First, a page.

B hadron lifetimes: a big CDF success (Part I) May 11, 2007Posted by dorigo in physics, science.
I feel no shame in admitting that, were it not for the obligation of preparing a seminar about “recent results by CDF”, I would have remained ignorant for quite a while longer about some of the details of several excellent new results that have been recently produced by my outstanding collaborators.
Preparing a well cooked-up seminar about an experiment like CDF is no mean feat. Regardless of the time you are allotted, you will never have enough of it to do justice to all what deserves to be mentioned. So you have to summarize. And, to summarize, you need to know everything somehow – especially when talking to smart physicists who may have a question in store about something you did not plan to discuss!
So here I am, trying to digest in a week some fifty papers I should have read in the course of the last yeas or so. But that is good! It is like getting yourself to clean the garage after one year of neglect. And as you see you are making progress, and as the garage starts looking tidier, you get this nice feeling that you are doing your duty at last.
Among the things I had neglected to study in some detail I am here today to talk about the recent measurements of B-hadron lifetimes. An exciting new measurement by CDF turns the tables a bit here, as I am going to try and explain.
Hadrons are particles composed of quarks, and B-hadrons contain at least one b-quark. The presence of the b-quark makes them heavy, since that component alone weighs about 4.5 GeV, little less than five protons. And it makes many of them long-lived as far as subatomic particles go, since the only decays allowed by energy conservation are ones that change the b-quark in a lighter sibling: something only the weak interactions can do, weakly – at a leisurely rate, that is.
Imagine a proton-antiproton collision at the Tevatron, creating a jet of particles wherein lies a B-hadron. The B-hadron sits there, in the middle of the jet. It is willing to disintegrate into lighter bodies, and it is thus waiting for a W boson -the carrier of the weak force- to materialize and do the trick. It looks around and sees other hadrons, produced in the same proton-antiproton collision, being torn apart by massless gluons. Gluons are the carriers of the strong force, which acts so fast it makes you dizzy. It is easy to be so fast! Gluons are massless… But the W weighs 80.4 GeV, and at the particle energy Bank they take forever to lend you that much, even if you are going to give everything back ridiculously fast.
So the B-hadron waits. And waits. It looks like forever: if the strong force has disposed of lighter hadrons in the matter of a second, for the B-hadron a hundred years are not enough. In those 100 years it travels the immense distance of a few millimeters within the jet. And then, finally, the b-quark contained within the B-hadron manages to put together the energy to materialize a virtual W boson, thereby turning itself into a lighter quark. The W disintegrates almost instantaneously, and what remains of the original B-hadron is a lighter hadron containing the sibling of the b-quark -most often a c quark-, plus the residue of the virtual W– a lepton-neutrino pair, or a few additional pions. A time of about a picosecond has passed, for human clocks.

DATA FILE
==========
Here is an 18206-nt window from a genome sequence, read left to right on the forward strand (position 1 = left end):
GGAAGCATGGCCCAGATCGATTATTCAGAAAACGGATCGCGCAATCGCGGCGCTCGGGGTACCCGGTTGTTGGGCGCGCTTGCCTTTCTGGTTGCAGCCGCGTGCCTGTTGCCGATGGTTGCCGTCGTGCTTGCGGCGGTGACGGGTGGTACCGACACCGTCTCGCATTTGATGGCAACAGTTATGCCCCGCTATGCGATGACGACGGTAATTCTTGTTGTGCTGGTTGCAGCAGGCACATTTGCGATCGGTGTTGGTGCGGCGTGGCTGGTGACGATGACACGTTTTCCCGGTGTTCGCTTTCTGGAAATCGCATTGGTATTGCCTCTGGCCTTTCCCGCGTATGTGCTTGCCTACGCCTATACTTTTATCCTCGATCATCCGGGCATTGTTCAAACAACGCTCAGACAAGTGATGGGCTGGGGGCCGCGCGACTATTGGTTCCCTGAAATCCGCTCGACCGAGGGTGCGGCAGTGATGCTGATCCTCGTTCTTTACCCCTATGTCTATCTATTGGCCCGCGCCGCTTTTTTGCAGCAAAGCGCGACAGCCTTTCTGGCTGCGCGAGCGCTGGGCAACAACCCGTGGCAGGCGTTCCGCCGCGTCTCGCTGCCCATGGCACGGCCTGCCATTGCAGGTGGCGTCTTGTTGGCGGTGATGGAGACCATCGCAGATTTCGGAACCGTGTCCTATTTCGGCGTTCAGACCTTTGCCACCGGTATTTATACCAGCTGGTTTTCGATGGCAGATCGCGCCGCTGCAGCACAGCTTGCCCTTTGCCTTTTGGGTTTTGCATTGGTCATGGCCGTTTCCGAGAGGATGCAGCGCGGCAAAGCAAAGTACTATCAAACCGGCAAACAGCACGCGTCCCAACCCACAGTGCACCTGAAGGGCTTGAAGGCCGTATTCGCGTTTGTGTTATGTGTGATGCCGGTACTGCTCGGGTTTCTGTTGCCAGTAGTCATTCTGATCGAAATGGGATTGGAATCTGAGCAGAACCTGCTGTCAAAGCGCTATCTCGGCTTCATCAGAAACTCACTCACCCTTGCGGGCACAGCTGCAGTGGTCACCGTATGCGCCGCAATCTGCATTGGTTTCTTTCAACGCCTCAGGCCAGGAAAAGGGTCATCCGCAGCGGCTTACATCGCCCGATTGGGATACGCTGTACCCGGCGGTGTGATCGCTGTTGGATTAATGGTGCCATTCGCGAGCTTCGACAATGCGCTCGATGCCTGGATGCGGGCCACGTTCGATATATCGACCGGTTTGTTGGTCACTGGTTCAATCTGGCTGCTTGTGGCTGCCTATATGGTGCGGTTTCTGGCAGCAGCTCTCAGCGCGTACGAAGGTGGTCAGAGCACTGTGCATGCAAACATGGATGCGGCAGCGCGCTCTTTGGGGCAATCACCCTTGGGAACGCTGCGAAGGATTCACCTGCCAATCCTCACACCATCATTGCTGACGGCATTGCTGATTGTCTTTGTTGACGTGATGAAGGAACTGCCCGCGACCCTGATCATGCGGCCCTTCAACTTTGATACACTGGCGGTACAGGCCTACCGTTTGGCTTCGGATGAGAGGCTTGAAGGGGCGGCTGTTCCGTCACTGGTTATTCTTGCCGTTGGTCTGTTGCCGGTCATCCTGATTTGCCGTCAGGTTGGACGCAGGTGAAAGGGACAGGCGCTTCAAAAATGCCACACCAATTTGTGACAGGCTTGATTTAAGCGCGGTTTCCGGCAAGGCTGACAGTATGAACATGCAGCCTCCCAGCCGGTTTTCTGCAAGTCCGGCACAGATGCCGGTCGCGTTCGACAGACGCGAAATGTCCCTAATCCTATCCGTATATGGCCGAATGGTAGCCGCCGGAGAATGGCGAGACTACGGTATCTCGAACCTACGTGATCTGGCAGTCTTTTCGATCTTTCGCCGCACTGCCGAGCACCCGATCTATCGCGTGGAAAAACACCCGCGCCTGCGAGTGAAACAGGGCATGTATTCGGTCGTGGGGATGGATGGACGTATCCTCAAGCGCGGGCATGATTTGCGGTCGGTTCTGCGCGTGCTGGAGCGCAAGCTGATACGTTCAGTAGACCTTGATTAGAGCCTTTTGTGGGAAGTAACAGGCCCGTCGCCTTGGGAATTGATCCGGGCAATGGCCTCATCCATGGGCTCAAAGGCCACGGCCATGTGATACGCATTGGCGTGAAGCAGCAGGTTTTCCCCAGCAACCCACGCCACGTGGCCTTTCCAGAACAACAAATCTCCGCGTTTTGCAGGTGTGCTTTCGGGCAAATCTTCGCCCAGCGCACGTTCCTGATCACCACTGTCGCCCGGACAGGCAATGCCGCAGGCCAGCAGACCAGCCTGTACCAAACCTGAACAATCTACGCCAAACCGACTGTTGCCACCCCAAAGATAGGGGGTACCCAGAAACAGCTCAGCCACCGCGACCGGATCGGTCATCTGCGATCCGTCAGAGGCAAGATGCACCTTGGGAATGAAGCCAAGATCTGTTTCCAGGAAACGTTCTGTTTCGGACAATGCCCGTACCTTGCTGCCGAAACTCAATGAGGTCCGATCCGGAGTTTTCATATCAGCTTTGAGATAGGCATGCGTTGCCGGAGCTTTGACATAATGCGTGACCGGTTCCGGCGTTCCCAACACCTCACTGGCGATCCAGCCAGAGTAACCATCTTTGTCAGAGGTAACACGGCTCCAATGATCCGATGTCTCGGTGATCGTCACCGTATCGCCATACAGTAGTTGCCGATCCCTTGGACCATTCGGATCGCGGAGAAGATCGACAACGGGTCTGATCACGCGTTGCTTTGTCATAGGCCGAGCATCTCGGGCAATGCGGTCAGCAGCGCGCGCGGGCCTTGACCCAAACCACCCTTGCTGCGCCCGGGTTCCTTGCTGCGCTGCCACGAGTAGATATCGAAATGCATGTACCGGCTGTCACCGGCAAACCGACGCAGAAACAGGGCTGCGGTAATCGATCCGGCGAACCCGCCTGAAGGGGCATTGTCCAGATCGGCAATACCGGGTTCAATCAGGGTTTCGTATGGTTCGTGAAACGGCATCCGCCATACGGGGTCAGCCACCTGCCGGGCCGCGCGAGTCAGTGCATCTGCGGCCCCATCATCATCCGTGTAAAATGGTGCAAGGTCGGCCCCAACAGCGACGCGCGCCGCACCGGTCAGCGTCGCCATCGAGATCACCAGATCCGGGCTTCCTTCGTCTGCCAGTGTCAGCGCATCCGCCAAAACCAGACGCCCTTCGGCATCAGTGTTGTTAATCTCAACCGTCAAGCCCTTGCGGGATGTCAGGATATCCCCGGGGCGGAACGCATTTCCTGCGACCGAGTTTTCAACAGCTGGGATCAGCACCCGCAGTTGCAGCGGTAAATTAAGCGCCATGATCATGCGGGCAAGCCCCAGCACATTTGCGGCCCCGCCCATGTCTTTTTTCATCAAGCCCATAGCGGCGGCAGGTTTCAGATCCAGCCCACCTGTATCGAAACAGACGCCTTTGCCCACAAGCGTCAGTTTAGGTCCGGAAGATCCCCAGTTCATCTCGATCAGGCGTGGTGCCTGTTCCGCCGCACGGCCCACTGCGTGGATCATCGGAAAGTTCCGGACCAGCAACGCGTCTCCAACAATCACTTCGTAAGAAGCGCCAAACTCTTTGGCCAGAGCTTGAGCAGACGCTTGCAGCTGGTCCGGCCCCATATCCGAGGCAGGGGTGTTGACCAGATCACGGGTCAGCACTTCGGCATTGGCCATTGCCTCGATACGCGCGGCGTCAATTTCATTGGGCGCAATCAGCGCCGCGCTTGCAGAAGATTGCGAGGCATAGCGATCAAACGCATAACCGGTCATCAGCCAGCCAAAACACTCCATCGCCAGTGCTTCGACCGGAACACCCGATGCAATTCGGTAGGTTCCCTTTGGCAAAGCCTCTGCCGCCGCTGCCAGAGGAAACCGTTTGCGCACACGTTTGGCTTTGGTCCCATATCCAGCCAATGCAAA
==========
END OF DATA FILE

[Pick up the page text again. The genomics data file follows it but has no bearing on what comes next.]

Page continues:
The picture sketched above is a simplified view of a B-hadron decay. If that were all what happens, all B-hadrons would live an equally long life. But there are complications depending on the particle mass – which is not simply the sum of the masses of its components. And then, there are even subtler effects due to the fact that hadrons are bound states – the quarks contained in them are constantly exchanging gluons to keep tied to each other. Sure, it works wonders to ignore whatever else is in the hadron: it is the b-quark the one which has the mass, and therefore the energy, to create other particles and is thus able to stage a disintegration. But for a precise understanding of the dynamics of the process, one must account for the strong interactions among the hadron components.
Enter mesons and baryons. Mesons are composed of a quark and an antiquark, baryons contain three quarks. So for instance a B° meson contains a b anti-d quark pair, while a baryon called Lambda_b contains a b, a u, and a d quark – we write the latter as (udb) for simplicity.
Should we expect those two particles -the B° and the Lambda_b– to have the same lifetime ? At first sight, yes: they both contain a b-quark, which is the one that will make you wait forever, until it transforms into a c quark, emitting a virtual W. In the case of the B° this yields a D+ meson (one made by a c-dbar quark pair), in the case of the Lambda_b the result is a Lambda_c, a particle with (udc) content. But really, does the company of two quarks or one antiquark make no difference ?
It does, but it is not easy to compute what is the effect of that difference.
[To be continued]